When hiring a professional, it’s good to use a professional recruiter

With Jason Ball leaving the Chamber (I wish him luck, Austin, TX is fantastic!) the Chamber had this to say about hiring a replacement;

The chamber board will use Waverly Associates to begin the search for a new executive. The firm previously has provided executive search services for the Sioux Falls Area Chamber of Commerce, the Sioux Falls Development Foundation and the Rapid City Area Chamber of Commerce. It also is the firm that brought Ball to Sioux Falls when Evan Nolte retired.

GET OUT! You mean when you are looking for someone qualified you would hire a recruiter?! Maybe pass this little tidbit of information on to Councilor Neitzert and the Audit committee. Oh, wait, several committee members and councilors told him they should use a professional recruiter. But that’s not how Greg rolls, he knows what is best because he does his ‘research’. You know, because it’s much cheaper to pay someone to train on the job instead of hiring someone qualified to begin with.



18 comments ↓

#1 Matthew Paulson on 07.25.19 at 2:47 pm

There’s a big difference between hiring a CEO of a 2000 member organization that gets paid six-figures and a mid-level local government position that pays in the mid-five figures. Using a recruiter to hire a new CEO is a pretty common practice. Using a recruiter to hire a mid-level employee in a small organization is not especially common.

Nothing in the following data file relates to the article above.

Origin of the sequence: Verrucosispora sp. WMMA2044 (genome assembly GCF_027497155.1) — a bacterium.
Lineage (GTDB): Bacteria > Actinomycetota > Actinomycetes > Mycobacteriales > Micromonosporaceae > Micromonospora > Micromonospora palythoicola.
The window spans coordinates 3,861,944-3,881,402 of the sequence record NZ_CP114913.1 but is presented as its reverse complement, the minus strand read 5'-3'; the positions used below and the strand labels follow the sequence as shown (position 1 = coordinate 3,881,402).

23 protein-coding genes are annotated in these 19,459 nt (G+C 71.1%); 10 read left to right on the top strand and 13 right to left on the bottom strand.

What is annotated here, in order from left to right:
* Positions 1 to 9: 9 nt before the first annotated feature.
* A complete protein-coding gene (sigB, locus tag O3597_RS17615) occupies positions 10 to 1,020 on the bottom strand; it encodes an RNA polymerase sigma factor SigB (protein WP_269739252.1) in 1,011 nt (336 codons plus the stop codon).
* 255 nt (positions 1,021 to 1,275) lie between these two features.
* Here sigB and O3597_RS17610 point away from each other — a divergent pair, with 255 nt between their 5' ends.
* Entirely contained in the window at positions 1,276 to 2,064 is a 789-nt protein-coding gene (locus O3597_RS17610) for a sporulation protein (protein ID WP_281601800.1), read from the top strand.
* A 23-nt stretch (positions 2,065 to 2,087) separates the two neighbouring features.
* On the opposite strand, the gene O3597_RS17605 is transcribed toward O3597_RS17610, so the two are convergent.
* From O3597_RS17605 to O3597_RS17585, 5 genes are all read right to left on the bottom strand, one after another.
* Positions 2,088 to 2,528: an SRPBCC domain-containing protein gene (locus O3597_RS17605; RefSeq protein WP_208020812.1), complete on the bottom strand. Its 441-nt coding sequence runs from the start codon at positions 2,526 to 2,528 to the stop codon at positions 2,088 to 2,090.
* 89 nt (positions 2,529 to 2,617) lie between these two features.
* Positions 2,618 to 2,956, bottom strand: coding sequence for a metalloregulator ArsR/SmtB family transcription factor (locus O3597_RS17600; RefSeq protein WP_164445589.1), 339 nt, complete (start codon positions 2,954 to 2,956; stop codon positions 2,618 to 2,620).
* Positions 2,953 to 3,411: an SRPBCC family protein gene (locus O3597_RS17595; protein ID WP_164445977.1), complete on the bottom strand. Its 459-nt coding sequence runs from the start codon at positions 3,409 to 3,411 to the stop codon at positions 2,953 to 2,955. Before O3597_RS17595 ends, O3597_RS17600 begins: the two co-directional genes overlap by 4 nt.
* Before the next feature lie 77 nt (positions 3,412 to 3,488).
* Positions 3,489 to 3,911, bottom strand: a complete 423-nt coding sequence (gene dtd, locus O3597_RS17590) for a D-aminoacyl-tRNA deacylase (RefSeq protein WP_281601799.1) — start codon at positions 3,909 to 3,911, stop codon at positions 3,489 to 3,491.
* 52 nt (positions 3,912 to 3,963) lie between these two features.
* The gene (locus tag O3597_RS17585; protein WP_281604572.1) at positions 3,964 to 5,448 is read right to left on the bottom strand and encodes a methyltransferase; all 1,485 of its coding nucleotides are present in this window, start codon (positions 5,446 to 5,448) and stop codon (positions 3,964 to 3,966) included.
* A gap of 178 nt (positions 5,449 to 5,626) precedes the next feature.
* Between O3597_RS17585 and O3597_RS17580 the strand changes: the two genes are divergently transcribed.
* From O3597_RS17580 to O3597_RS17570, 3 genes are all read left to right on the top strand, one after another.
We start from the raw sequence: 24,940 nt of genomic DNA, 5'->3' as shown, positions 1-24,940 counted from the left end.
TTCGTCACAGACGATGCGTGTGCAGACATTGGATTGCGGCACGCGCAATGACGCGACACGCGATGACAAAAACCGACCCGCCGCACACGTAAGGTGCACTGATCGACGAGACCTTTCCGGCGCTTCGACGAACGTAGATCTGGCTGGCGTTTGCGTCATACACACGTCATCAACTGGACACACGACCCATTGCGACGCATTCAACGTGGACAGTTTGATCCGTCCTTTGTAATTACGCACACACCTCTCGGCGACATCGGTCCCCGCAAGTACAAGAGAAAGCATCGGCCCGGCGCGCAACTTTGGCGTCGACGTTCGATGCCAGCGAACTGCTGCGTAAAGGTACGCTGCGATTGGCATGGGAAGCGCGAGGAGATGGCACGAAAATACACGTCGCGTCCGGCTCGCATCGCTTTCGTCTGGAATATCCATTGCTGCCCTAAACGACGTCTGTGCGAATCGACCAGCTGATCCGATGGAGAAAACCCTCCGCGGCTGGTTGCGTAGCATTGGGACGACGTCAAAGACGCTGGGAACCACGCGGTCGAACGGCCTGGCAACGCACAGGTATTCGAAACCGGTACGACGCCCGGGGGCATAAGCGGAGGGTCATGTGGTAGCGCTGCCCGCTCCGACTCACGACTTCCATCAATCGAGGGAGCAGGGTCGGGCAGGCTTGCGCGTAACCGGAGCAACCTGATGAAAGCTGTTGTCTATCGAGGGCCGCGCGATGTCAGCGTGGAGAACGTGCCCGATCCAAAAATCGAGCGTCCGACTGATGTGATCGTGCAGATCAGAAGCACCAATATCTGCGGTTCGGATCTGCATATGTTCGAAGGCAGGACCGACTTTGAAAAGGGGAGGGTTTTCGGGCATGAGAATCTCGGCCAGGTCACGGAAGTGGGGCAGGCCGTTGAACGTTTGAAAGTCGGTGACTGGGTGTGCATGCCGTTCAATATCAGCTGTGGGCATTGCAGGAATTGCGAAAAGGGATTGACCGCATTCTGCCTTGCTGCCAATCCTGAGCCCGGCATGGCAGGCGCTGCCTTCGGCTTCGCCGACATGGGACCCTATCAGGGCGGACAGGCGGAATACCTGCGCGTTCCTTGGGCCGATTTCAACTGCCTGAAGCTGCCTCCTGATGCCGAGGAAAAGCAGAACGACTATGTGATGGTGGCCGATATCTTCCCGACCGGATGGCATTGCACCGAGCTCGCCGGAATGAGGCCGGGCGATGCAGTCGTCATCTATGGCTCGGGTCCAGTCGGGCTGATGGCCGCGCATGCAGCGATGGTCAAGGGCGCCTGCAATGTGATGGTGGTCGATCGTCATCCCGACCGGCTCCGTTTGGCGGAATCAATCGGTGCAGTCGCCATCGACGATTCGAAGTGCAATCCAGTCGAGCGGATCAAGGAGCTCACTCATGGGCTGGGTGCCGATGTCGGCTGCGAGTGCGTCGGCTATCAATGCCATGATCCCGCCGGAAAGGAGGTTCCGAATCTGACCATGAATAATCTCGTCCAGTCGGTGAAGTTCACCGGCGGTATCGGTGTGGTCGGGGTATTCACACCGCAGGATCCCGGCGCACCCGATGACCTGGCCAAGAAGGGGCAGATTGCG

#2 l3wis on 07.25.19 at 2:54 pm

MP – Yeah, because who needs a qualified Internal Auditor for a city of an annual budget over $400 million.

You also have to remember several members of the audit committee recommended a recruiter, but a computer programmer thought he knew better.

I have a friend who has been a very successful recruiter for years. You can basically hire a recruiter to hire ANY kind of management position. If he was only recruiting CEOs he would have been out of job years ago.

#3 Matthew Paulson on 07.25.19 at 4:00 pm

Scott – You are factually incorrect there. Councilor Starr was the only member of the audit committee to suggest using a recruiter early on in the process. It was only after that she applied and was nominated that Councilors Stehly and Brekke decided we should consider using a recruiting firm.

Since you appear to be unable to let this issue go and continue to argue these tired points despite having no personal hiring experience, I’ll remind you that this position pays $70-$80K and manages 2-3 people. This is a much different position than a chamber CEO position that pays much more and manages dozens of people.

These types of positions are hired all the time without the use of an outside recruiter. The only reason that you would use an outside recruiter for a position like this is that you have a lack of candidates. We had several candidates that met the criteria of the job description, and I believe we hired one that is doing quite well in the job, which made using a recruiter unnecessary.

I think the “we should have hired a recruiter” argument was really just an attempt to derail Ms. Nelson’s nomination.

#4 l3wis on 07.25.19 at 4:15 pm